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 Post subject: Re: E85 - Engine Oil Compatibility
PostPosted: Thu May 17, 2018 4:18 pm 
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I Say: Plan for tomorrow,Live for TODAY!
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Totally and seriously impressed!

Very impressive !

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 Post subject: Re: E85 - Engine Oil Compatibility
PostPosted: Mon May 21, 2018 12:36 pm 
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I Say: Plan for tomorrow,Live for TODAY!
Vehicle: MY12 XT

Posts: 84
Location: Sydney
Hi OzFozers,

After the recent posts, I started doing quite a bit of research, I think it is good news, but I will let you judge.

I contacted Radium, who manufactures AOS & Catch cans, yes different..... They produce two products, each for a different purpose.

Catch cans - Which are typically non-heated, aim to catch water and oil mixtures. The cream that you see is the cooled version of the mixtures. They are also designed to catch contaminants - which are more prevalent in fossil fuels. As Ethanol burns cleaner.

AOS (Heated) - designed to separate Water from the oil, where water is more prevalent in E85 fuel, hence allowing the oil to put back through the system. The water/ethanol(unburnt fuel) is in vapour form, so it gets sucked back through the intake to be burnt off.

The excessive fluids found in the catch cans is the water vapour condensing, also exacerbated by cold cans, and even more with short trips that do not allow for sufficient temperatures for the vapour be at high temperatures. That is, keep your engine hot enough for it to stay as vapour to be burnt off. As noted, catching more in colder months.

Most reports that I have seen say that the water caught is so clear that it looks drinkable, but not in all cases. Which makes me think of what else is causing the shades of urine in some of the photos. It may be the colour of the fuel ???

I would be interested to see what happens if the liquid is left standing for a while to see if anything settles to the bottom or separate.

Thought ? Comments ?

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VF-52 with Lava blanket, 11psi WG Spring, Company23 EBCS, 3" Mishimoto CAI, PSR Intake, Headers & Up-pipe Lava wrapped, Large TMIC, GFB BPV, Grimmspeed AOS, 3" TBE, F&R Whiteline HD Anti-Sway bars, DW65C, ID1050x inj, Exedy HD Clutch, DBA F&R T3s - Pmu NS400S, Short shifter,Pitch Stop Mount, KiddoRacing 18psi Tune for E85(FF Shifting & Launch Ctrl)-220kw atw


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 Post subject: Re: E85 - Engine Oil Compatibility
PostPosted: Mon May 21, 2018 1:16 pm 
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Vehicle: MY08 XT (SH)

Posts: 1142
Location: Brisbane
Cheers for putting up the manufacturer's summary. So where does that research take you in terms of what you're looking at doing at this point?

[FYI if you do a youtube search for "flatirons tuning" those guys have a video series where they weigh up and test most of the catch can issues that are coming up in this thread. ]

My opinion is that the "return to sump" heated catch can (by whatever name) is probably a good idea for a circuit race car where the oil is likely to be very hot, the maintenance regimen is better and the driver can't afford for the catch can to fill up during a longer race & start sucking fluid into places it shouldn't be. That same racecar setup might also look into "vent to atmosphere" options rather than sending the water vapour through the turbo/intercooler/intake since emissions compliance will not be an issue on the track.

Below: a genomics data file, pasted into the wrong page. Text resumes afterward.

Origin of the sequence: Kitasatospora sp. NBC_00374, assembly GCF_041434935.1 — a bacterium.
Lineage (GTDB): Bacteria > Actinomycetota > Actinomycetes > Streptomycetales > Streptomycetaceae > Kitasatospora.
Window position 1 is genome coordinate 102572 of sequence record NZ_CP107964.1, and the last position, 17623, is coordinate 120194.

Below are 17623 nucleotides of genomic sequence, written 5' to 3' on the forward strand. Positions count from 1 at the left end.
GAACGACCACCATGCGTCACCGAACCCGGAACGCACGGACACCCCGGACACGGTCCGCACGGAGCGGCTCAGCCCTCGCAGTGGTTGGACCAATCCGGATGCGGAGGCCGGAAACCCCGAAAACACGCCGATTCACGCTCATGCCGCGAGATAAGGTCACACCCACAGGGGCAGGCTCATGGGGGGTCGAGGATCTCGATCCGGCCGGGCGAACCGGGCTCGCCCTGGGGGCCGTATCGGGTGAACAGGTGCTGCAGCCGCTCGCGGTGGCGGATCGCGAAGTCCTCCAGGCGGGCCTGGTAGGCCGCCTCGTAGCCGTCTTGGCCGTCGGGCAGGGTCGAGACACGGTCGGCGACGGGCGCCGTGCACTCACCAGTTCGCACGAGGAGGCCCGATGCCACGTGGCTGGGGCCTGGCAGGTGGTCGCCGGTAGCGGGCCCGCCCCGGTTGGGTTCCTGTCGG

For a daily driven car on E85 the conditions (eg consistent heating of whole setup) are sub-optimal a lot of the time even with the best intentions Re driving habits. As such, with a "return to sump" heated catch can you're probably still draining your non-evaporated condensation straight into the sump for the first n minutes after cold start, then potentially leaving it there if the sump oil didn't heat up during the short trip. Probably worse than "no cans" in terms of getting liquid water in the sump.

There is also the extra plumbing to deal with and the associated cleaning & maintenance. I clean my two non-drain-back catch cans semi-regularly. It's an ok-but-annoying job but i'd hate to also have to unhook coolant lines (& deal with spillage, bubbles, etc), drain-to-sump lines, etc. Every "dirty side" hose looks like an artery full of cholesterol and the "clean side" hoses aren't perfect. Removing hoses from barbed fittings in tight places can be a knuckle-skinning exercise sometimes, etc.

Installing catch cans (non-heated, non-drain-back) in these engine bays is already an exercise in creativity & compromise to get locations of cans & hoses that are fairly workable and easily serviced. Heated & drain-back setups are obviously doable, just with more to deal with.

----

I'd also be interested to read any analysis of the "yellow water". My guess is it's predominantly water with some unburned fuel and some engine oil dissolved by the fuel.

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 Post subject: Re: E85 - Engine Oil Compatibility
PostPosted: Mon May 21, 2018 2:35 pm 
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I Say: Plan for tomorrow,Live for TODAY!
Vehicle: MY12 XT

Posts: 84
Location: Sydney
Hi Yowie,
The reason I put up their response is because I challenged them, their blog indicates that catch cans are better, as it traps, yet they had a product that returns oil.

The core of both the solutions is to remove oil vapour from the intake, firstly to avoid lining the intake and intercooler with oil that reduces efficiency, secondly to get rid of the vapour that can cause pre-detonation.

The choice will come down to your specific application, each has its own pros and cons.

I can see that the AOS was being effective, in that oil top-ups are not required anymore. which means that I was taking a lot of oil vapour through the intake - I feel lucky nothing has broke!

On the positive side, when installing the AOS - I took the liberty to clean the intake with Sea Foam, along with a very specific intercooler clean which in itself was not pretty......